Semiconductor giant Broadcom (NASDAQ:AVGO) has been unstoppable this year. Coming off a flat performance in 2018, the stock is up 30% with just weeks left in 2019. The Brocade and CA Technologies software acquisitions from the last two years helped offset losses in the core chip business and fueled the company's transition to a vertically integrated provider of networking technology.

Investors should be optimistic: The fourth-quarter report card was solid, and the initial outlook for 2020 was good, too. With some of the headwinds from the last couple of years possibly coming to an end -- an easing in the U.S.-China trade war and a general pickup in business spending and global economic activity -- Broadcom remains a top tech dividend stock.

2019 is a wrap

Broadcom's bread and butter, semiconductors, fell 5% in Q4 and 8% on the year. But that was more than offset by infrastructure software, including sales from the CA Technologies takeover in 2018. In total, Q4 sales were up 6%, and free cash flow (money left after cash operating and capital expenses are paid for) fell 6%.  


12 Months Ended Nov. 3, 2019

12 Months Ended Nov. 4, 2018

Change (Decline)


$22.6 billion

$20.8 billion


Gross profit margin



3.7 pp

Earnings per share




Free cash flow

$9.27 billion

$8.25 billion


Pp = percentage point. Data source: Broadcom.  

When setting aside the benefits of Broadcom's latest takeovers, the core semiconductor business did manage a 5% sequential increase from Q3. Though some of that is seasonal demand from end manufacturers, it offers a glimmer of hope that the chipmaking industry is on the mend.

Management's rosy outlook for 2020 would seem to second that. Revenue should be $25 billion, plus or minus $500 million, good for an 11% increase over 2019 at the midpoint. Even when backing out the expected $1.8 billion in revenue contribution from the recently acquired Symantec enterprise security segment, it still implies about a 3% increase in the top line.  

Even better was 2020 adjusted EBITDA guidance of $13.75 billion (plus or minus $250 million), a 9% increase over the $12.58 billion in 2019. A rising cash-adjusted bottom line is great news for those in Broadcom for the dividend. Plus, that adjusted EBITDA represents about a 55% profit margin at the midpoint of next year's revenue guidance. Even in uncertain times, Broadcom is a highly profitable business.  

A cloud surrounded by a bank of computers, illustrating a data center.

Image source: Getty Images.

Competition is coming, but Broadcom is unfazed

Of course, dividends are far better when the portions increase over time, and Broadcom is laying the groundwork to continue delivering the goods. The quarterly payout was raised 23% to $3.25 per share thanks to good progress integrating the new software prizes -- making for an annual yield of 4%. Not bad at all for a tech stock.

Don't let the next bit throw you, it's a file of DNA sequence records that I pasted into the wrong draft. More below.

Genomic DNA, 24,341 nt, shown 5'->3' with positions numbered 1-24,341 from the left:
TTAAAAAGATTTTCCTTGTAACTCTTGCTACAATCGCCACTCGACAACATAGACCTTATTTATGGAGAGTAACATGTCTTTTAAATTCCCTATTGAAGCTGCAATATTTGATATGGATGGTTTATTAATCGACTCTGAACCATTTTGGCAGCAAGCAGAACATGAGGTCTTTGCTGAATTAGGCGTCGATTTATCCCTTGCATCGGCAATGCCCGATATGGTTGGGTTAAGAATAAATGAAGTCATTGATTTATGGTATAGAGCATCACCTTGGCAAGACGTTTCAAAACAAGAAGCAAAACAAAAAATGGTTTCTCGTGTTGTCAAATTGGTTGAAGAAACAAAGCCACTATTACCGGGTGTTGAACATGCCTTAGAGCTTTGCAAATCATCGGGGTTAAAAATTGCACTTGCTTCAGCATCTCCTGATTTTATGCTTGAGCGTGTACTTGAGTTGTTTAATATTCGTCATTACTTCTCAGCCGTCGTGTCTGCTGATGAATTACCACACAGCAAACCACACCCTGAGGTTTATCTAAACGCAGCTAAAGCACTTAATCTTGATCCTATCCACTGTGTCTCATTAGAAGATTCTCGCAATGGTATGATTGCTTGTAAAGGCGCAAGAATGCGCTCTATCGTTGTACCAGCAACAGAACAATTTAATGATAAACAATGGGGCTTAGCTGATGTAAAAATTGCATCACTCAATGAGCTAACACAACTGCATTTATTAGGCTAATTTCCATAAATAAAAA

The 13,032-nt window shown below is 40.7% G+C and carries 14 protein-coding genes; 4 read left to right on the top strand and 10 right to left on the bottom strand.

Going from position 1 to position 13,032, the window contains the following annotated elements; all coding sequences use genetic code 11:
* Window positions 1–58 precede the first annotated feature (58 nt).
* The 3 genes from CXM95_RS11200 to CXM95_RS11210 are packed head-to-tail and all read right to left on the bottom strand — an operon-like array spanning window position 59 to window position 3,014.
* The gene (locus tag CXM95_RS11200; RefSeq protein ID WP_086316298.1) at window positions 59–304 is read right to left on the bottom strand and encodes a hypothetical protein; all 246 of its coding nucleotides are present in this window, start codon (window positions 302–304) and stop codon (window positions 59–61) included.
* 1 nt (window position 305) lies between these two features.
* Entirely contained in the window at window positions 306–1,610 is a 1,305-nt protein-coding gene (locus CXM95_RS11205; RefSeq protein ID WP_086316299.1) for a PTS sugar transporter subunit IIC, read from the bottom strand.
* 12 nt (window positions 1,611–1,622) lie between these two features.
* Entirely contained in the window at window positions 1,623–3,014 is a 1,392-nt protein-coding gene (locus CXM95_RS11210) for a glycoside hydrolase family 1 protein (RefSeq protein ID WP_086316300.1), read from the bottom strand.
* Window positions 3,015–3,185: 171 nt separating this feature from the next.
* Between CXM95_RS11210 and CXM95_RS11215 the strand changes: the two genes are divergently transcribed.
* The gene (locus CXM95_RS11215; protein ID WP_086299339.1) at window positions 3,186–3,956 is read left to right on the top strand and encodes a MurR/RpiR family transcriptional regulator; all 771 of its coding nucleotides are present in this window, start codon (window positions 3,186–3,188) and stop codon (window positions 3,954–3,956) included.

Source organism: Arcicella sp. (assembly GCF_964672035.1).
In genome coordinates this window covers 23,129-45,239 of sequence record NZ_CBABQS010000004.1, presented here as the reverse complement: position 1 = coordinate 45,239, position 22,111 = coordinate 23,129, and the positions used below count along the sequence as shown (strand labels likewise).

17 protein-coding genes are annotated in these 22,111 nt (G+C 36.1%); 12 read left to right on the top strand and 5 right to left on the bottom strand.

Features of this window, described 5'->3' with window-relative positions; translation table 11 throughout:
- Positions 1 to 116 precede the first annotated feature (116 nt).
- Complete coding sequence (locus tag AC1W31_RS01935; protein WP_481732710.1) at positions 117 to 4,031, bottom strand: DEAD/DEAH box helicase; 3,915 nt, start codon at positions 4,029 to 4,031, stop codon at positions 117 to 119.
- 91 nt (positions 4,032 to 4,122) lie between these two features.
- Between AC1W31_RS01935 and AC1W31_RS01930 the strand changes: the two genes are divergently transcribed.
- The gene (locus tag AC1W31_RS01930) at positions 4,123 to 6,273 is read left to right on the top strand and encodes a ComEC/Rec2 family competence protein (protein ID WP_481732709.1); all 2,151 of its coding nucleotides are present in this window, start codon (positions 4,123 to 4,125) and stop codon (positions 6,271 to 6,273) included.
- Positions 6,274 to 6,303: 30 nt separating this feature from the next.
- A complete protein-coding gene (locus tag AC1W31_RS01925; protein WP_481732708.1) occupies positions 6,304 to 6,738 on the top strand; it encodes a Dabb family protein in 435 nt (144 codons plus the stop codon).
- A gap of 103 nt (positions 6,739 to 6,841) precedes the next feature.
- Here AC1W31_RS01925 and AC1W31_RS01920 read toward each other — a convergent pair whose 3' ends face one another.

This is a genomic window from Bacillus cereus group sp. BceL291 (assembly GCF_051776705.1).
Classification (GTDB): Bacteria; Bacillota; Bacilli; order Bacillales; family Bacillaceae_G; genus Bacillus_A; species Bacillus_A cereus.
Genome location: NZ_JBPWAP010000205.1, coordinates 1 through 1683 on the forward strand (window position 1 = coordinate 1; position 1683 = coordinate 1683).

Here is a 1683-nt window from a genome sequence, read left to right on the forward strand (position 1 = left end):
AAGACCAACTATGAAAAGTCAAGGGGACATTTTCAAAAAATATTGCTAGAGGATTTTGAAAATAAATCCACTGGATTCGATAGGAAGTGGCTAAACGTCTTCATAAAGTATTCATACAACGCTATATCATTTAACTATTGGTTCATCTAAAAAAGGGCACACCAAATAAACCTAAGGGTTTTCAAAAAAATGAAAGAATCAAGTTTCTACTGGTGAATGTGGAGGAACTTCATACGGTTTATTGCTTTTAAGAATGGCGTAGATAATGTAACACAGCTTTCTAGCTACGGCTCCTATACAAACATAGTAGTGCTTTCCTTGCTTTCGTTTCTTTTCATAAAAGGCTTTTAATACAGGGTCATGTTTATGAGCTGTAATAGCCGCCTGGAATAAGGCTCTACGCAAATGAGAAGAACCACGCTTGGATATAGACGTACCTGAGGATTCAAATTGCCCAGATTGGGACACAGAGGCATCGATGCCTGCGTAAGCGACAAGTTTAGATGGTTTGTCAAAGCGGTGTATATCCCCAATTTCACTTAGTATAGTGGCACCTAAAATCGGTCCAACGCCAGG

But there's more going on here than just current dividend yield. CEO Hock Tan waxed optimistic during the quarterly call, saying that his company's bet on data center and networking hardware and software is a long-term secular growth trend that should deliver positive results for the foreseeable future.

Broadcom thus plans on raising its investment in this area and reducing spending on its wireless and industrial silicon. Some of the early fruits of those efforts? New in-house developed photonics systems for fiber optic connections in cloud computing applications. In the days leading up to the Q4 report, a new AI-based software platform for business decision making and a new 25.6 terabyte per second ethernet switch were also announced.

Cisco (NASDAQ:CSCO) tried to steal some of Broadcom's thunder, though, making its own grandiose announcement that it would begin selling its first networking chips apart from its proprietary routers and other networking hardware. When asked about the move, Tan said his company "welcomes the competition" as Cisco is simply validating the trend Broadcom sees: that customers want disaggregation of the hardware from the software. They want to pick and choose what they want, not a pre-packaged suite like Cisco has historically sold to data center builders. While Broadcom now plays in hardware and software, it doesn't require any of its customers to bundle its products.  

In summary, Broadcom wrapped up a pretty decent year considering the headwinds it was facing, and the initial view is that business will continue to stabilize in 2020. With a big dividend boost, and profitability still on the rise, this tech giant is an income investor best-buy.

This article represents the opinion of the writer, who may disagree with the “official” recommendation position of a Motley Fool premium advisory service. We’re motley! Questioning an investing thesis -- even one of our own -- helps us all think critically about investing and make decisions that help us become smarter, happier, and richer.